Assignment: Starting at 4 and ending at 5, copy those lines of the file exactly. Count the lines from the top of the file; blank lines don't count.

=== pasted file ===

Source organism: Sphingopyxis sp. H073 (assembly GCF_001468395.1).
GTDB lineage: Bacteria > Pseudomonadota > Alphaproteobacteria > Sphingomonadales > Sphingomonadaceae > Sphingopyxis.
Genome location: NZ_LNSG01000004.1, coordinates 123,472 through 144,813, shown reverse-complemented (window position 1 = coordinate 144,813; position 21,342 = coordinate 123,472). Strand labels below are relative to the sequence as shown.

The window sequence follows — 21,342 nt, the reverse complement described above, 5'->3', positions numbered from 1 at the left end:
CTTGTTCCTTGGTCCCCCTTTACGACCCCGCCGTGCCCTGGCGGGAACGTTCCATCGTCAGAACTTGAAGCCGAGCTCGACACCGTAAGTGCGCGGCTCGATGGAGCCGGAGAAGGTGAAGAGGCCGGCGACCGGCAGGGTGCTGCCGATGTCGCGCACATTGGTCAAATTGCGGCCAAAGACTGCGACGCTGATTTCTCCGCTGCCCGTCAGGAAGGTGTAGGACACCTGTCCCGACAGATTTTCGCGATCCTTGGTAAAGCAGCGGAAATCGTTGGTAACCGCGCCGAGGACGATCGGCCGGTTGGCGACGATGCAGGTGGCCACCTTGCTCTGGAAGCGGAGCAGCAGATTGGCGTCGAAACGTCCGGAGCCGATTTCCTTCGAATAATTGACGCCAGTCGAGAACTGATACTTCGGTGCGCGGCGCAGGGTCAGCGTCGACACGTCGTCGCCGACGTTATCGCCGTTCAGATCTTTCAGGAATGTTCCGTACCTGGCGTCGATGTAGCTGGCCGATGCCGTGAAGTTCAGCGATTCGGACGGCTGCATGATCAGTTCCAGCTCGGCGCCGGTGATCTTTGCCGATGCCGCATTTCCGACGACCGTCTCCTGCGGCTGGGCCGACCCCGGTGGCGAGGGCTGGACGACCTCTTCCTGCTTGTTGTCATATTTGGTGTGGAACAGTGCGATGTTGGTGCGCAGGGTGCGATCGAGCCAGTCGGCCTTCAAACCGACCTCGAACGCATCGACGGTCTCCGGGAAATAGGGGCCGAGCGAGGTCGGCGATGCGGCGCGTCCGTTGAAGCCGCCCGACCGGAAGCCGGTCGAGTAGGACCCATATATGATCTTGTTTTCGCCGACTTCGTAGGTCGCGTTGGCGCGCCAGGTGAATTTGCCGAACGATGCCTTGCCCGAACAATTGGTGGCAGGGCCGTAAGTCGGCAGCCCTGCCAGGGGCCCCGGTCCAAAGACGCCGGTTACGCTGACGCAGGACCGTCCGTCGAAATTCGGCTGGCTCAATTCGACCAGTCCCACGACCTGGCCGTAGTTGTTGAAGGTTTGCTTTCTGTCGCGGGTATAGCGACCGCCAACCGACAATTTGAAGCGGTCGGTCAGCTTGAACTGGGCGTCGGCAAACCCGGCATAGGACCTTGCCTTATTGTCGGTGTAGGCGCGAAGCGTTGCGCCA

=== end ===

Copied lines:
The window sequence follows — 21,342 nt, the reverse complement described above, 5'->3', positions numbered from 1 at the left end:
CTTGTTCCTTGGTCCCCCTTTACGACCCCGCCGTGCCCTGGCGGGAACGTTCCATCGTCAGAACTTGAAGCCGAGCTCGACACCGTAAGTGCGCGGCTCGATGGAGCCGGAGAAGGTGAAGAGGCCGGCGACCGGCAGGGTGCTGCCGATGTCGCGCACATTGGTCAAATTGCGGCCAAAGACTGCGACGCTGATTTCTCCGCTGCCCGTCAGGAAGGTGTAGGACACCTGTCCCGACAGATTTTCGCGATCCTTGGTAAAGCAGCGGAAATCGTTGGTAACCGCGCCGAGGACGATCGGCCGGTTGGCGACGATGCAGGTGGCCACCTTGCTCTGGAAGCGGAGCAGCAGATTGGCGTCGAAACGTCCGGAGCCGATTTCCTTCGAATAATTGACGCCAGTCGAGAACTGATACTTCGGTGCGCGGCGCAGGGTCAGCGTCGACACGTCGTCGCCGACGTTATCGCCGTTCAGATCTTTCAGGAATGTTCCGTACCTGGCGTCGATGTAGCTGGCCGATGCCGTGAAGTTCAGCGATTCGGACGGCTGCATGATCAGTTCCAGCTCGGCGCCGGTGATCTTTGCCGATGCCGCATTTCCGACGACCGTCTCCTGCGGCTGGGCCGACCCCGGTGGCGAGGGCTGGACGACCTCTTCCTGCTTGTTGTCATATTTGGTGTGGAACAGTGCGATGTTGGTGCGCAGGGTGCGATCGAGCCAGTCGGCCTTCAAACCGACCTCGAACGCATCGACGGTCTCCGGGAAATAGGGGCCGAGCGAGGTCGGCGATGCGGCGCGTCCGTTGAAGCCGCCCGACCGGAAGCCGGTCGAGTAGGACCCATATATGATCTTGTTTTCGCCGACTTCGTAGGTCGCGTTGGCGCGCCAGGTGAATTTGCCGAACGATGCCTTGCCCGAACAATTGGTGGCAGGGCCGTAAGTCGGCAGCCCTGCCAGGGGCCCCGGTCCAAAGACGCCGGTTACGCTGACGCAGGACCGTCCGTCGAAATTCGGCTGGCTCAATTCGACCAGTCCCACGACCTGGCCGTAGTTGTTGAAGGTTTGCTTTCTGTCGCGGGTATAGCGACCGCCAACCGACAATTTGAAGCGGTCGGTCAGCTTGAACTGGGCGTCGGCAAACCCGGCATAGGACCTTGCCTTATTGTCGGTGTAGGCGCGAAGCGTTGCGCCA